In Hong Kong, there are 18 public hospitals with 24-hour accident and emergency service, covering a population of 7.5 million people. Patients with newly diagnosed APL presenting to these hospitals from 1 January 2007 to 30 April 2020 were identified by using the Clinical Data Analysis and Reporting System of the Hong Kong Hospital Authority. The data retrieved included the diagnosis according to International Classification of Diseases coding, ninth revision (ICD-9), date and time of first admission, sex, age, time of administration of first dose of ATRA, date and time of death, and cause of death, according to coding. The Laboratory Information System within the Clinical Data Analysis and Reporting System was used to retrieve basic presentation parameters, comprising complete blood count, PT, activated partial thromboplastin time (APTT), and levels of fibrinogen and D-dimer; and information on APL, comprising the morphologic categories, karyotype, and reverse transcription polymerase chain reaction for PML-RARA. APL was diagnosed according to standard morphologic, cytogenetic, and molecular criteria. The study was approved by the Institutional Review Board of the University of Hong Kong/Hong Kong West Cluster and formed part of the Acute Promyelocytic Leukaemia Asian Consortium Project (registered at www.clinicaltrials.gov as #NCT04251754). The study was conducted in accordance with the Declaration of Helsinki.

Supportive care and treatment regimens

Owing to the retrospective and nontrial nature of this study, there were no explicitly stated guidelines for supportive care and management of patients with APL. In patients diagnosed at regional hospitals, however, platelet counts of <50 × 109/L and fibrinogen concentrations of <1 g/L triggered the transfusion of platelet concentrates and cryoprecipitate/fresh frozen plasma, respectively. In patients diagnosed at or referred to Queen Mary Hospital (QMH), the only academic center with expertise in APL in Hong Kong, protocol-driven, vigorous investigations and supportive care were instituted that included keeping fibrinogen levels >1.5 g/L and platelet counts >50 × 109/L during the first 21 days of presentation. Prophylactic corticosteroids were not administered to prevent APL differentiation syndrome (APL-DS). Dexamethasone (10 mg IV every 12 hours) was given to patients with 1 or more features compatible with differentiation (unexplained fever, weight gain >5 kg, hypotension, dyspnea, radiographic pulmonary infiltrates, pleural or pericardial effusion, and acute renal failure).43,44 Treatment strategies for patients aged ≥18 years were divided into 2 periods according to the induction regimens. From 2007 through 2012, standard induction comprised ATRA (45 mg/m2 per day for 42 days) with or without daunorubicin (supplemental File 1). In patients in CR1, the choices of maintenance, including maintenance with ATRA, oral As2O3, and ascorbic acid (AAA),45,46 were determined by the attending physicians. The number of patients referred to QMH for AAA maintenance during this period was 130. Patients given AAA maintenance were referred to QMH, the only hospital where oral As2O3 was available, for treatment and follow-up. From 2013 onward, induction with ATRA and oral As2O3 were tested in clinical trials (supplemental File 1).41 Eligible patients were referred to and treated at Queen Mary Hospital. The number of patients recruited to frontline oral As2O3 and ATRA-based clinical trials during this period was 104. In patients aged <18 years, the International Consortium for Childhood Acute Promyelocytic Leukemia Study 01 protocol was used throughout the study period (supplemental File 1). ATRA was included in induction, consolidation, and maintenance therapy.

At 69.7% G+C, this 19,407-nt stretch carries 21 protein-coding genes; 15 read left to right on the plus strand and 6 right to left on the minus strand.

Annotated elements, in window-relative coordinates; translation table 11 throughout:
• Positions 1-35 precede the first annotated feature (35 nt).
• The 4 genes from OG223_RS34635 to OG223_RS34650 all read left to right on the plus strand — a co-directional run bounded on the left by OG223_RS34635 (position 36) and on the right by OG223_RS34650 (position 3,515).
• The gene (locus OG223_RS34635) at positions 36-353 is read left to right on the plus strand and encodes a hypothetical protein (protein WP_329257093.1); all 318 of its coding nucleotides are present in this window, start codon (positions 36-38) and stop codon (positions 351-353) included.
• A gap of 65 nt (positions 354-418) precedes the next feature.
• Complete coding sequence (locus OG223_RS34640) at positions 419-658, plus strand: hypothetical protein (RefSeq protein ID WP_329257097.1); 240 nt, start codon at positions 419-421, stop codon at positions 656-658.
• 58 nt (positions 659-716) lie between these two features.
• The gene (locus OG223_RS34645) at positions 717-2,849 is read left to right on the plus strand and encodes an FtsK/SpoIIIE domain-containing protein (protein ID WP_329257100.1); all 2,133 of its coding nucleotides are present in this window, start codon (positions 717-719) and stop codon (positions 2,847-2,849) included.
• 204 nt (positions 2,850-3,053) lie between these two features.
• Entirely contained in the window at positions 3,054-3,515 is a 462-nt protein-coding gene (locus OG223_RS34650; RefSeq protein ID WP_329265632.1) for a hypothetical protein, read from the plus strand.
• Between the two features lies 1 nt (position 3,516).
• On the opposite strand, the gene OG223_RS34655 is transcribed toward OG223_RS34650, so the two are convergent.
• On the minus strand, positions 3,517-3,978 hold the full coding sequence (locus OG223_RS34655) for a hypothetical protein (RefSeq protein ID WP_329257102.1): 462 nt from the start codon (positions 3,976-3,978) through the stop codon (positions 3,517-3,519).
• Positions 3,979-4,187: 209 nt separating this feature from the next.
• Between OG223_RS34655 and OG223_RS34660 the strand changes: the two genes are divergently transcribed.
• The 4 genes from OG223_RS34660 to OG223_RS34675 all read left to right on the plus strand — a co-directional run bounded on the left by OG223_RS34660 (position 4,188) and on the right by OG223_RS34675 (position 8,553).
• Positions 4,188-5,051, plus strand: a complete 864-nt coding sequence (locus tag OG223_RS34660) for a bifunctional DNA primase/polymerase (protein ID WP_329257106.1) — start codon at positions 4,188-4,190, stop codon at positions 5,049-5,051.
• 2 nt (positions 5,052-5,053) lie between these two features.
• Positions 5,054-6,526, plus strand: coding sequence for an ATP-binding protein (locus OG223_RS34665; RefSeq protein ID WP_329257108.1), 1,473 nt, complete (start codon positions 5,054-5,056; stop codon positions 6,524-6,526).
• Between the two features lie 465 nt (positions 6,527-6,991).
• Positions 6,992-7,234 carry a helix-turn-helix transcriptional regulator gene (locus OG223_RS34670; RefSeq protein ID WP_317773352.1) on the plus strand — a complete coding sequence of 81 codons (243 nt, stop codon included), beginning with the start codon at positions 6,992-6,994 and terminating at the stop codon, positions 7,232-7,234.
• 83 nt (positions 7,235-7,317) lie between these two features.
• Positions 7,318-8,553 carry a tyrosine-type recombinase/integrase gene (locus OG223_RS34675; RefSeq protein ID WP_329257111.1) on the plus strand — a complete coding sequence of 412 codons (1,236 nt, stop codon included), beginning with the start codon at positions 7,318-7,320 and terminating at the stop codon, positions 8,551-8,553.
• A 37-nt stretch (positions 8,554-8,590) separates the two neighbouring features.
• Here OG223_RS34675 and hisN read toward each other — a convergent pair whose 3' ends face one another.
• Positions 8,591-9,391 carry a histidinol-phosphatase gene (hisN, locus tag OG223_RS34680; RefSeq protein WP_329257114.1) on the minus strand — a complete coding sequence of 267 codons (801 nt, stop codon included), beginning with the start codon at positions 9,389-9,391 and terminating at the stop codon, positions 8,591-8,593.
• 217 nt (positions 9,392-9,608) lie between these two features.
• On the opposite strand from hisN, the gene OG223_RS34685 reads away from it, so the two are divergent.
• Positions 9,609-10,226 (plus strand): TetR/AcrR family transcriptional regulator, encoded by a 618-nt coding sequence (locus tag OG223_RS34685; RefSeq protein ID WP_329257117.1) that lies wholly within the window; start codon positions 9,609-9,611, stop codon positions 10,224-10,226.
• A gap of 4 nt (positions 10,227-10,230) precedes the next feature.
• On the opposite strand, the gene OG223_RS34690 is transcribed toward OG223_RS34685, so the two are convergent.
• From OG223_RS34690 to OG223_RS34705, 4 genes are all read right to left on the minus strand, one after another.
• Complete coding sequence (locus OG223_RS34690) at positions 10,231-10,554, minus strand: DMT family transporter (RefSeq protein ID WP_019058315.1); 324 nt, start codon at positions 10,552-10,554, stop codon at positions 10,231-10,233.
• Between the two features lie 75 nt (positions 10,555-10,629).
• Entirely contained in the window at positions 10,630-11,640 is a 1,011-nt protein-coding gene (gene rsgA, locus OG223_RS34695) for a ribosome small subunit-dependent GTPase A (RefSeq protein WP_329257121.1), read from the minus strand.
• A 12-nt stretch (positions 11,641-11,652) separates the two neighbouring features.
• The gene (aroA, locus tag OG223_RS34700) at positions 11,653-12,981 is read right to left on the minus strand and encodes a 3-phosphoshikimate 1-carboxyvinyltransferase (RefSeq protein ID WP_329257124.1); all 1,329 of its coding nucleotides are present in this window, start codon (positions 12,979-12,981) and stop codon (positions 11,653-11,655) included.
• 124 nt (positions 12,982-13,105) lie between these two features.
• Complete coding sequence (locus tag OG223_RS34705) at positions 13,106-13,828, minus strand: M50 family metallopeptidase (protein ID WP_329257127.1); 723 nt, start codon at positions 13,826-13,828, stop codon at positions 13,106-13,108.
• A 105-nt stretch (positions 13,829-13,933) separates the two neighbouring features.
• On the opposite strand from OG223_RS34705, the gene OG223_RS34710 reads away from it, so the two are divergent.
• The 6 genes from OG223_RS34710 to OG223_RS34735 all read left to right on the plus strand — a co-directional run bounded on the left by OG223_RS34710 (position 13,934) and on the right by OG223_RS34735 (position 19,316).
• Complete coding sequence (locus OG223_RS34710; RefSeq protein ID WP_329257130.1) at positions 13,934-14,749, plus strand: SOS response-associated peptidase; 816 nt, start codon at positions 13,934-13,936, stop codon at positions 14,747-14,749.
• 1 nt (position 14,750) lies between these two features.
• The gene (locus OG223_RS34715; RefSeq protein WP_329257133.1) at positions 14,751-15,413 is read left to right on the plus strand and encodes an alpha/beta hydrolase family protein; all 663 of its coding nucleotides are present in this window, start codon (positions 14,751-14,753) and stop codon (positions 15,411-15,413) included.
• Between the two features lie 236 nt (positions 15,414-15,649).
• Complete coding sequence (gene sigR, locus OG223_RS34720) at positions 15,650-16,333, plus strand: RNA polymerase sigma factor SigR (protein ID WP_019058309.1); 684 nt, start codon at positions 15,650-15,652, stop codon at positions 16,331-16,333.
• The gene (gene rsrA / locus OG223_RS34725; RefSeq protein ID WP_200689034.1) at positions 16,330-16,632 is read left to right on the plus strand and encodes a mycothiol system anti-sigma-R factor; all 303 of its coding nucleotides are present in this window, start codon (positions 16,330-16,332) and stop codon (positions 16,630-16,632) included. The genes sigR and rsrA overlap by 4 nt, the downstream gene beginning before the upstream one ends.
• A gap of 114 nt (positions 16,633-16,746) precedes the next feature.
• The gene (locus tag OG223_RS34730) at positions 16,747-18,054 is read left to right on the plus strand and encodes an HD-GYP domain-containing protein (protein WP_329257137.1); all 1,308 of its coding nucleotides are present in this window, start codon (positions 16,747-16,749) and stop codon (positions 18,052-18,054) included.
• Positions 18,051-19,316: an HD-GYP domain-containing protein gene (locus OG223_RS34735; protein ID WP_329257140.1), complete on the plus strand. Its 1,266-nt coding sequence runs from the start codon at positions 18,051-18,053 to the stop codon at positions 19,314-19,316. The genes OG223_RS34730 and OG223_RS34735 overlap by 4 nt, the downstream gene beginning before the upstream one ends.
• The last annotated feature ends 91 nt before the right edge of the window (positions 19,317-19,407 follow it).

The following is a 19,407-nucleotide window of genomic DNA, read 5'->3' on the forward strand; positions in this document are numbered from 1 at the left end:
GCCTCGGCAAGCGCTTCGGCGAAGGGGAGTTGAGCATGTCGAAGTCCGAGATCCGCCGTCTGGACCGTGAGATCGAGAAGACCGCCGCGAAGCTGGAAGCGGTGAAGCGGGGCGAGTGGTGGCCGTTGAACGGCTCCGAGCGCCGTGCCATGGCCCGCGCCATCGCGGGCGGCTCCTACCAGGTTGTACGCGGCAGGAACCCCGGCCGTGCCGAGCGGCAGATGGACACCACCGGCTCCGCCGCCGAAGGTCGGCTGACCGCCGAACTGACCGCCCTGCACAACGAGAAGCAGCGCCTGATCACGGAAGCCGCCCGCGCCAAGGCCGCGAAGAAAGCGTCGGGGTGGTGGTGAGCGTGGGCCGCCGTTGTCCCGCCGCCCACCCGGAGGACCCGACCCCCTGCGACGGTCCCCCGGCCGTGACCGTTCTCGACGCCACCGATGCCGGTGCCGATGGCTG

Definitions of end points

ED was defined as death within the first 30 days of presentation. Thirty-day survival was defined as the number of days from diagnosis to death within 30 days (event). OS was defined as time from diagnosis to death (event) or last follow-up (censor). Post–30-day OS was defined as time from day 31 of presentation to death (event) or last follow-up (censor). Data were censored at 31 December 2020. The primary end points were ED and 30-day survival, and the secondary end points were OS and post–30-day OS.

Statistical analyses